Also, the High court found not guilty in Mr. Paul Yoo’s tax evasion charge and also found not guilty in 2 out of 4 misappropriation charges against Mr. Paul Yoo. Finally, the court sentenced 2 and a half year of imprisonment to Mr. Paul Yoo, however, suspended the execution for 3 years. Mr. Paul Yoo Has been released out of prison today by the court’s decree(see the photo). (more…)
It was reported that a former senior executive at the Korean unit of Lehman Brothers, a U.S. investment banking firm, was arrested for conspiring in one of the biggest stock price manipulations in Korea. Seoul Central Prosecutors Office said on May 5 it had arrested a 41-year-old former executive director at Lehman Brothers’ Seoul Office. (more…)
On April 17, Seoul Central Prosecutors’ Office announced that it has started an investigation whether British American Tobacco Korea(“BAT Korea”), which has the largest shares in Korean tobacco markets, had done illegal lobbying activities in order to downscale the Seoul Regional Tax Service’s probe into its 2006 tax evasion case. Last year, Seoul Regional Tax Service discovered that BAT Korea evaded taxes on 108.2 billion won ($109.35 million) of profit and other tax evading issues come out. BAT Korea (more…)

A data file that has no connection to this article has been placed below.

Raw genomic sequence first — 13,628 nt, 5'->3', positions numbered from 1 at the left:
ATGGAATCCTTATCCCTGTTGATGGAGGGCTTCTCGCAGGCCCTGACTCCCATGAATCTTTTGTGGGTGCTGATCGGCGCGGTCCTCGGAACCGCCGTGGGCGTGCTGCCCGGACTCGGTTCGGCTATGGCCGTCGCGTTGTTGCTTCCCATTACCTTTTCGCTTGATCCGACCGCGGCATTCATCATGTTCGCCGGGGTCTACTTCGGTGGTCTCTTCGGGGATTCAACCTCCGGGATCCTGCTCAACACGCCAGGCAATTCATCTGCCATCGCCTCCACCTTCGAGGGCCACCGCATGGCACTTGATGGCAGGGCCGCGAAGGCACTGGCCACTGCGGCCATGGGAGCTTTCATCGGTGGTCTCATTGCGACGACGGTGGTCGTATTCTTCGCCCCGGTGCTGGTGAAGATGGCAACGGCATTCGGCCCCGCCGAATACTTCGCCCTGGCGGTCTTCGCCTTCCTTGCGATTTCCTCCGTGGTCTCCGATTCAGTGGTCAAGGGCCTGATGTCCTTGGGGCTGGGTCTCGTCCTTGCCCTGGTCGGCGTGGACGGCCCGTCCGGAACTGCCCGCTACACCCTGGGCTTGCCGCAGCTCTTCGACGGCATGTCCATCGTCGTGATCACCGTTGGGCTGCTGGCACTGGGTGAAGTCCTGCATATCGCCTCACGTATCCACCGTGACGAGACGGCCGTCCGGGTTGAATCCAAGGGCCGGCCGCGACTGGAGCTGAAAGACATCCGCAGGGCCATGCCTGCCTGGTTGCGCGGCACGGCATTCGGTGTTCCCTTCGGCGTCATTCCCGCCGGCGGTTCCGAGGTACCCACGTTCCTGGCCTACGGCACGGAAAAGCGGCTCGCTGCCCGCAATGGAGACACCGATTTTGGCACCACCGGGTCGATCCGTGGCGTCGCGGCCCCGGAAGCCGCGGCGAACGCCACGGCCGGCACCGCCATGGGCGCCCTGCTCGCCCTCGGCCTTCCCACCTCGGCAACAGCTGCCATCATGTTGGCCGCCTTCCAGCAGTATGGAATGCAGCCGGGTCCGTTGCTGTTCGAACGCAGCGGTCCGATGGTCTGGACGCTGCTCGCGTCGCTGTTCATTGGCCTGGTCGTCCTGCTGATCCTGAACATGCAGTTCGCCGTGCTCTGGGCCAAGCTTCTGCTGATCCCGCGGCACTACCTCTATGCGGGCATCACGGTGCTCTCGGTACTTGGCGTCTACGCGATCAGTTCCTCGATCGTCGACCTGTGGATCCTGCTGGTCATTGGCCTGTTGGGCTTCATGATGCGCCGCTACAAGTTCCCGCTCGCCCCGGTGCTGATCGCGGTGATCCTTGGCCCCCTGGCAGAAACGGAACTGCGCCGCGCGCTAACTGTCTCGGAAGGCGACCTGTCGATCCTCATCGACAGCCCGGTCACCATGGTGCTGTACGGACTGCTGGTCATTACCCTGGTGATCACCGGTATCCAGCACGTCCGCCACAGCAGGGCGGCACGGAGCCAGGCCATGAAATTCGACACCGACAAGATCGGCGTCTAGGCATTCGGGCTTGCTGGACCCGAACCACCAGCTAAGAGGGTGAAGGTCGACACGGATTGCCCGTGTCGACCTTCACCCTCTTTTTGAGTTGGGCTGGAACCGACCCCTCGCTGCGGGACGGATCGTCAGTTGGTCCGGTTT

Recently we got a question from a foreigner. She was wondering if she could take any legal action against her Korean ex-employee who harassed her by spreading false information about her and telling the customers not to do a business with her.
From a perspective of Korean Criminal law, currently there is no general legislation on regulating the harassment or stalking. The respective laws have its own regulations on which behavior constitutes a certain crime and what remedies the harassed party is entitled to seek.
Generally speaking, a person who defamed another by publicly alleging facts (false or even true) shall be punished by imprisonment or imprisonment without prison labor for not more than 2 years or by a fine not exceeding five million won according to Criminal Act of South Korea.
Notably, any person who sends out letters or text messages inflicting fear or apprehension to another person repeatedly shall be punished by imprisonment for not more than 1 year or (more…)